“Conversely, we know that the profession can be an emblem of rights and equality, a pioneering industry in the reshaping of traditional work culture and can directly influence and drive policies to create a cascading effect across multiple sectors.”

For an event mostly about women, it was no surprise that more than 80 percent of those present that day were of that gender. Leading the charge was the DVC of the University of Lagos, Professor Ayodele Atsenuwa DVC, University of Lagos (Development Services) represented by Professor C. Agomo, former Dean, Faculty of Law, University of Lagos and Chairperson African Women on Board.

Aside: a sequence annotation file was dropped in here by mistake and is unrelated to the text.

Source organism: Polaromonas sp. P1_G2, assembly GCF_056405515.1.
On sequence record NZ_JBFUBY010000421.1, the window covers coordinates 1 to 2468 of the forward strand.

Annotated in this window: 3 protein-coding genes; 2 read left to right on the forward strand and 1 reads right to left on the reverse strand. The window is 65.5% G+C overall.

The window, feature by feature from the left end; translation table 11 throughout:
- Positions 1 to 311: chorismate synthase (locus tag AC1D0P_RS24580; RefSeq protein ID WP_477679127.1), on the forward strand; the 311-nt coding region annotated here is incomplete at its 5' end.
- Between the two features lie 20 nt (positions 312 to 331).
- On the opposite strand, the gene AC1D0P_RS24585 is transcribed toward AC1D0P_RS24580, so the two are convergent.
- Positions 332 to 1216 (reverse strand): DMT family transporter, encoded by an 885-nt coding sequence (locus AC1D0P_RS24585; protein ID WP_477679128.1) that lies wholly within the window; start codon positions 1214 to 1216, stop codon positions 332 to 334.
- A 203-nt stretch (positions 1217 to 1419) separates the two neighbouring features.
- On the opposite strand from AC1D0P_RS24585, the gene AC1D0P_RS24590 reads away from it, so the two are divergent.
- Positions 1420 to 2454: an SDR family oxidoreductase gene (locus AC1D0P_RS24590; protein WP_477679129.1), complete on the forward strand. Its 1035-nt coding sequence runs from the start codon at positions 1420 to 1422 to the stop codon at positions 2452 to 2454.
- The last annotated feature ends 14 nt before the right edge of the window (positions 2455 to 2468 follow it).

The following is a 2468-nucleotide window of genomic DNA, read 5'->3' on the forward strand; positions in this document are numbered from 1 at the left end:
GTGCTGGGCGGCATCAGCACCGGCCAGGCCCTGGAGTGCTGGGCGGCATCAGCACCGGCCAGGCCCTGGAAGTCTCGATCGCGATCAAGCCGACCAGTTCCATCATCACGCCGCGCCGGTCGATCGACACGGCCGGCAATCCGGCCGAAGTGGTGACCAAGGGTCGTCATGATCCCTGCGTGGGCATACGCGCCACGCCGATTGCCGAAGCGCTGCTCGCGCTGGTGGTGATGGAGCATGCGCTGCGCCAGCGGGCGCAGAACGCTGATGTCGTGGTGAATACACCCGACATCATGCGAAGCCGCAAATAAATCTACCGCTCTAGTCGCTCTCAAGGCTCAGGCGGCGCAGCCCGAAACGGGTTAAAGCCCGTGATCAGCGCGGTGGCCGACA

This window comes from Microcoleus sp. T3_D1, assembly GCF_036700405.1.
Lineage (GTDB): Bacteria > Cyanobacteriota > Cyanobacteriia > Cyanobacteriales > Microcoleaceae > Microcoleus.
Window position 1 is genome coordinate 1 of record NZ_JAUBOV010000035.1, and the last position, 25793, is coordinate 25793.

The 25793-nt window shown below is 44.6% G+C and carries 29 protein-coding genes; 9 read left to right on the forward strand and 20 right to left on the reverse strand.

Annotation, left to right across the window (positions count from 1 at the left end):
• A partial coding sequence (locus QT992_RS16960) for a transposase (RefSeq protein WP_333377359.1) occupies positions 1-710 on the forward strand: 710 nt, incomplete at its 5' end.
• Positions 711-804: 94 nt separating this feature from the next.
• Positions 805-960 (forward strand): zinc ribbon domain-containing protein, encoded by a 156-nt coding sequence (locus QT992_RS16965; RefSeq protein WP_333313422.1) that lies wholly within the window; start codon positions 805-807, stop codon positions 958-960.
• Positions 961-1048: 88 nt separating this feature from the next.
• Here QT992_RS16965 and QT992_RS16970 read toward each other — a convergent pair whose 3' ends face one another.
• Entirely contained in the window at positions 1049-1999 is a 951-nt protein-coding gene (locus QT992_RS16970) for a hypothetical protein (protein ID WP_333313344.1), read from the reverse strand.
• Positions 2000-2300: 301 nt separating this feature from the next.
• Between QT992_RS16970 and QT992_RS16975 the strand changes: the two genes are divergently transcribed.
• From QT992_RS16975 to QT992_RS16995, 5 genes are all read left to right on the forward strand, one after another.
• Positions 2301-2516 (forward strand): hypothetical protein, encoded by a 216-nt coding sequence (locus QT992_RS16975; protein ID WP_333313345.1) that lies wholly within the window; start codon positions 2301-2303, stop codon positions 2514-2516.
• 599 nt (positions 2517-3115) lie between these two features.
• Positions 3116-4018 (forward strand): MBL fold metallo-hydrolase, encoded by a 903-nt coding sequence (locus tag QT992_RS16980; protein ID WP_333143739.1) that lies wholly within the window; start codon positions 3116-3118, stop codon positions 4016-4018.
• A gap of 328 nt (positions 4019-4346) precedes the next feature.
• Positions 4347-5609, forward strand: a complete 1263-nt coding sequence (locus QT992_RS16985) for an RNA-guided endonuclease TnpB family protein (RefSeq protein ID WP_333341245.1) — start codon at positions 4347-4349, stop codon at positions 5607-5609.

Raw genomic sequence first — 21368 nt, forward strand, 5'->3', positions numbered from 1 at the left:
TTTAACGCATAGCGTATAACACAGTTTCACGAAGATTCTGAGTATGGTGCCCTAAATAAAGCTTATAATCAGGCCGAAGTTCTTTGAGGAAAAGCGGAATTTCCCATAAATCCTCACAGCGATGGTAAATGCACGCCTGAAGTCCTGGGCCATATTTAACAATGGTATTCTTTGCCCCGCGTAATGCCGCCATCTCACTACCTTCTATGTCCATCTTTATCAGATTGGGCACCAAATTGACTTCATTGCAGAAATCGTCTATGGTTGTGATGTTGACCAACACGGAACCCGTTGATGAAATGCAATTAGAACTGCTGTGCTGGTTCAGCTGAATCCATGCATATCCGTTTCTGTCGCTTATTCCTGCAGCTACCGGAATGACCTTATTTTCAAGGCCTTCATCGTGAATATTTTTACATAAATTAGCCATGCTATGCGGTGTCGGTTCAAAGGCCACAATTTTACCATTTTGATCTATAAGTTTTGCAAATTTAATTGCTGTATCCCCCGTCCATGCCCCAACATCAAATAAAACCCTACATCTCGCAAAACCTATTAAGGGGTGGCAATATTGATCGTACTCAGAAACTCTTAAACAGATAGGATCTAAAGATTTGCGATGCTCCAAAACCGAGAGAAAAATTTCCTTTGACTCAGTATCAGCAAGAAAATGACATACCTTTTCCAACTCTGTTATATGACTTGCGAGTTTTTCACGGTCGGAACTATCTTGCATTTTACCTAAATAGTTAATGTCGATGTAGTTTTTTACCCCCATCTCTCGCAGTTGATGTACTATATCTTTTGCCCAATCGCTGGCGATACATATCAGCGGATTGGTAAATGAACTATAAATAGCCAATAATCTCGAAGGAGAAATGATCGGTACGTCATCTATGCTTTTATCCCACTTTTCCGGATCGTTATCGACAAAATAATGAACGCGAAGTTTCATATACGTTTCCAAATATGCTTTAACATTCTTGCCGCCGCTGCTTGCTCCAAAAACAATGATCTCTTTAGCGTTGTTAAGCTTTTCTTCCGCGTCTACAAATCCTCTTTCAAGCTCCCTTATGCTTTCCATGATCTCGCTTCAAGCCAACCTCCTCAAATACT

Starting off her speech concerning sexual harassment, Agomo wondered when real change will come. She provided an answer herself. From the home, she said, “How you train your children is important because that’s when the socialization process begins.”

It is a man’s world, so they say, with deep-rooted cultural practices in favour of the male folk. Still, Agomo counseled that another way to prevent sexual harassment in the workplace or institutions is by “getting rid of old cultures, unlearn them and relearn new ones.”

Speaking virtually, Mary Beth Leonard, US ambassador to Nigeria, focused on “Gender Equity Certification.” Violence in the workplace against women is real, she said, even in her own country.